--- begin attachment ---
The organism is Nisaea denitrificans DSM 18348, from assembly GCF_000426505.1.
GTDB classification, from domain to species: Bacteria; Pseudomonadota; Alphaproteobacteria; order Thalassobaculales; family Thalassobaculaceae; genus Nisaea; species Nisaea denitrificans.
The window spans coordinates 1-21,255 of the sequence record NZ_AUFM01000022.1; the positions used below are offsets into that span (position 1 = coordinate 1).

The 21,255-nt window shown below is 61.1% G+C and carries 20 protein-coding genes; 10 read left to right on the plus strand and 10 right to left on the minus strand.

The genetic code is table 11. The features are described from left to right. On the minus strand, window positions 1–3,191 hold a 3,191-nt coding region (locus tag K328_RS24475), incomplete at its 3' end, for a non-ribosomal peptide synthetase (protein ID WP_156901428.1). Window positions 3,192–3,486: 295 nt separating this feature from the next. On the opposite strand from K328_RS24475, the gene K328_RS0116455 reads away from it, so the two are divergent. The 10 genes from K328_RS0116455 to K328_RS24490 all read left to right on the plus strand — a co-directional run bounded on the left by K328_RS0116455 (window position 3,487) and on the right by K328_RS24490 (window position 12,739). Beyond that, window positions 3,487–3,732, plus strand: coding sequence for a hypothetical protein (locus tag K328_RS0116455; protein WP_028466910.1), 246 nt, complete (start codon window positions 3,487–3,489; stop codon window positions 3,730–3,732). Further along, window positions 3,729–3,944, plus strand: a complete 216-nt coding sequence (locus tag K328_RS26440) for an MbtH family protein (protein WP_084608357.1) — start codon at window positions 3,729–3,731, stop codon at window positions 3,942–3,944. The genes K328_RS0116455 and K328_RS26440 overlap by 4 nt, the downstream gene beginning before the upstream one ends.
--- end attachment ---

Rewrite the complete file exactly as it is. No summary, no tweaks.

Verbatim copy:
The organism is Nisaea denitrificans DSM 18348, from assembly GCF_000426505.1.
GTDB classification, from domain to species: Bacteria; Pseudomonadota; Alphaproteobacteria; order Thalassobaculales; family Thalassobaculaceae; genus Nisaea; species Nisaea denitrificans.
The window spans coordinates 1-21,255 of the sequence record NZ_AUFM01000022.1; the positions used below are offsets into that span (position 1 = coordinate 1).

The 21,255-nt window shown below is 61.1% G+C and carries 20 protein-coding genes; 10 read left to right on the plus strand and 10 right to left on the minus strand.

The genetic code is table 11. The features are described from left to right. On the minus strand, window positions 1–3,191 hold a 3,191-nt coding region (locus tag K328_RS24475), incomplete at its 3' end, for a non-ribosomal peptide synthetase (protein ID WP_156901428.1). Window positions 3,192–3,486: 295 nt separating this feature from the next. On the opposite strand from K328_RS24475, the gene K328_RS0116455 reads away from it, so the two are divergent. The 10 genes from K328_RS0116455 to K328_RS24490 all read left to right on the plus strand — a co-directional run bounded on the left by K328_RS0116455 (window position 3,487) and on the right by K328_RS24490 (window position 12,739). Beyond that, window positions 3,487–3,732, plus strand: coding sequence for a hypothetical protein (locus tag K328_RS0116455; protein WP_028466910.1), 246 nt, complete (start codon window positions 3,487–3,489; stop codon window positions 3,730–3,732). Further along, window positions 3,729–3,944, plus strand: a complete 216-nt coding sequence (locus tag K328_RS26440) for an MbtH family protein (protein WP_084608357.1) — start codon at window positions 3,729–3,731, stop codon at window positions 3,942–3,944. The genes K328_RS0116455 and K328_RS26440 overlap by 4 nt, the downstream gene beginning before the upstream one ends.